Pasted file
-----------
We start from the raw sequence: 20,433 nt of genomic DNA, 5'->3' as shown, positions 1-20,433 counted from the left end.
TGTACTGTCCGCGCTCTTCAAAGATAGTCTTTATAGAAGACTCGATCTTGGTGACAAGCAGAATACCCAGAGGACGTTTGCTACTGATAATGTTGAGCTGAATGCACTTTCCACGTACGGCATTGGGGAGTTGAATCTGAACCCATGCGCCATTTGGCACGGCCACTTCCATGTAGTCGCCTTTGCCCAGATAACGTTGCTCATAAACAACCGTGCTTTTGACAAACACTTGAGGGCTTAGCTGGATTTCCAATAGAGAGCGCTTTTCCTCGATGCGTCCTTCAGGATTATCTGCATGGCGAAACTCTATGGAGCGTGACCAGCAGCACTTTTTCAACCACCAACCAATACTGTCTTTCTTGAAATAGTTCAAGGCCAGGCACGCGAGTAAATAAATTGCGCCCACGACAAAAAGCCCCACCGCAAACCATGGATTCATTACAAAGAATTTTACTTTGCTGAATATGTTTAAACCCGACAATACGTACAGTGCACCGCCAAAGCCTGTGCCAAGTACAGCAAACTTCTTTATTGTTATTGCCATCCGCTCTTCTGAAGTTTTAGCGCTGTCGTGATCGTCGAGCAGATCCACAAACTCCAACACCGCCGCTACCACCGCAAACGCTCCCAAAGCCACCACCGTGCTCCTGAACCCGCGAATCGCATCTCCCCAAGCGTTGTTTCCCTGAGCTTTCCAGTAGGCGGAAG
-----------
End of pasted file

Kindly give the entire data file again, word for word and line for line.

We start from the raw sequence: 20,433 nt of genomic DNA, 5'->3' as shown, positions 1-20,433 counted from the left end.
TGTACTGTCCGCGCTCTTCAAAGATAGTCTTTATAGAAGACTCGATCTTGGTGACAAGCAGAATACCCAGAGGACGTTTGCTACTGATAATGTTGAGCTGAATGCACTTTCCACGTACGGCATTGGGGAGTTGAATCTGAACCCATGCGCCATTTGGCACGGCCACTTCCATGTAGTCGCCTTTGCCCAGATAACGTTGCTCATAAACAACCGTGCTTTTGACAAACACTTGAGGGCTTAGCTGGATTTCCAATAGAGAGCGCTTTTCCTCGATGCGTCCTTCAGGATTATCTGCATGGCGAAACTCTATGGAGCGTGACCAGCAGCACTTTTTCAACCACCAACCAATACTGTCTTTCTTGAAATAGTTCAAGGCCAGGCACGCGAGTAAATAAATTGCGCCCACGACAAAAAGCCCCACCGCAAACCATGGATTCATTACAAAGAATTTTACTTTGCTGAATATGTTTAAACCCGACAATACGTACAGTGCACCGCCAAAGCCTGTGCCAAGTACAGCAAACTTCTTTATTGTTATTGCCATCCGCTCTTCTGAAGTTTTAGCGCTGTCGTGATCGTCGAGCAGATCCACAAACTCCAACACCGCCGCTACCACCGCAAACGCTCCCAAAGCCACCACCGTGCTCCTGAACCCGCGAATCGCATCTCCCCAAGCGTTGTTTCCCTGAGCTTTCCAGTAGGCGGAAG